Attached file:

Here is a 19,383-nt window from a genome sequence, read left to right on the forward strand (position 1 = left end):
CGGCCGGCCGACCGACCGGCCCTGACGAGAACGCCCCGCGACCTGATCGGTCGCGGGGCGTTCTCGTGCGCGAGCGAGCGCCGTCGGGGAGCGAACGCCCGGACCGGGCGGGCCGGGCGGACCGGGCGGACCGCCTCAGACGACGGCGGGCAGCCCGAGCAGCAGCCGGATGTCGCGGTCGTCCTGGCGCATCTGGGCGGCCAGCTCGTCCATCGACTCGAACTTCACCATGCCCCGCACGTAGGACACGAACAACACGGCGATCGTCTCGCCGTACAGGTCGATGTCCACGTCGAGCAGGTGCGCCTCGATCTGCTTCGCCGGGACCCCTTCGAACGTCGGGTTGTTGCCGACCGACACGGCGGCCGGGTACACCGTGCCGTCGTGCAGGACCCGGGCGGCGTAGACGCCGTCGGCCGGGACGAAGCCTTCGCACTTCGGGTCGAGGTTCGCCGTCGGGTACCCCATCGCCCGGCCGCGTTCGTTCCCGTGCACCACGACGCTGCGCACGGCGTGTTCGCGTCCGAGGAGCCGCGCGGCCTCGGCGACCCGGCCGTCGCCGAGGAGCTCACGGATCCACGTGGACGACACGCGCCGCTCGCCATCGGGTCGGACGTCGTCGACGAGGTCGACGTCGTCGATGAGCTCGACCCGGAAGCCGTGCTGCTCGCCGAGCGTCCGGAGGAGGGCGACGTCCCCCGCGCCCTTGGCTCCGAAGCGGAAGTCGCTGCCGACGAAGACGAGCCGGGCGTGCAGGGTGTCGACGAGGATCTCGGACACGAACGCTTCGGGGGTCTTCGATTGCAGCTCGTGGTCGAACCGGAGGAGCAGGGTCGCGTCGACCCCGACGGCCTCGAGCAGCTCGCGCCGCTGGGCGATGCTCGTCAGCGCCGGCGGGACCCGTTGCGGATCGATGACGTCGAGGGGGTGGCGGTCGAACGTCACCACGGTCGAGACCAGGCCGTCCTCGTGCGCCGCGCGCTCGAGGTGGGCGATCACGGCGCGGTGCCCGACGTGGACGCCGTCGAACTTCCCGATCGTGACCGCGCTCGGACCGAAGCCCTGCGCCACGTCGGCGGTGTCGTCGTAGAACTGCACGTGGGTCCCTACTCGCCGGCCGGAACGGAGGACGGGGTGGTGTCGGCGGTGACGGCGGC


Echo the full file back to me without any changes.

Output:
Here is a 19,383-nt window from a genome sequence, read left to right on the forward strand (position 1 = left end):
CGGCCGGCCGACCGACCGGCCCTGACGAGAACGCCCCGCGACCTGATCGGTCGCGGGGCGTTCTCGTGCGCGAGCGAGCGCCGTCGGGGAGCGAACGCCCGGACCGGGCGGGCCGGGCGGACCGGGCGGACCGCCTCAGACGACGGCGGGCAGCCCGAGCAGCAGCCGGATGTCGCGGTCGTCCTGGCGCATCTGGGCGGCCAGCTCGTCCATCGACTCGAACTTCACCATGCCCCGCACGTAGGACACGAACAACACGGCGATCGTCTCGCCGTACAGGTCGATGTCCACGTCGAGCAGGTGCGCCTCGATCTGCTTCGCCGGGACCCCTTCGAACGTCGGGTTGTTGCCGACCGACACGGCGGCCGGGTACACCGTGCCGTCGTGCAGGACCCGGGCGGCGTAGACGCCGTCGGCCGGGACGAAGCCTTCGCACTTCGGGTCGAGGTTCGCCGTCGGGTACCCCATCGCCCGGCCGCGTTCGTTCCCGTGCACCACGACGCTGCGCACGGCGTGTTCGCGTCCGAGGAGCCGCGCGGCCTCGGCGACCCGGCCGTCGCCGAGGAGCTCACGGATCCACGTGGACGACACGCGCCGCTCGCCATCGGGTCGGACGTCGTCGACGAGGTCGACGTCGTCGATGAGCTCGACCCGGAAGCCGTGCTGCTCGCCGAGCGTCCGGAGGAGGGCGACGTCCCCCGCGCCCTTGGCTCCGAAGCGGAAGTCGCTGCCGACGAAGACGAGCCGGGCGTGCAGGGTGTCGACGAGGATCTCGGACACGAACGCTTCGGGGGTCTTCGATTGCAGCTCGTGGTCGAACCGGAGGAGCAGGGTCGCGTCGACCCCGACGGCCTCGAGCAGCTCGCGCCGCTGGGCGATGCTCGTCAGCGCCGGCGGGACCCGTTGCGGATCGATGACGTCGAGGGGGTGGCGGTCGAACGTCACCACGGTCGAGACCAGGCCGTCCTCGTGCGCCGCGCGCTCGAGGTGGGCGATCACGGCGCGGTGCCCGACGTGGACGCCGTCGAACTTCCCGATCGTGACCGCGCTCGGACCGAAGCCCTGCGCCACGTCGGCGGTGTCGTCGTAGAACTGCACGTGGGTCCCTACTCGCCGGCCGGAACGGAGGACGGGGTGGTGTCGGCGGTGACGGCGGC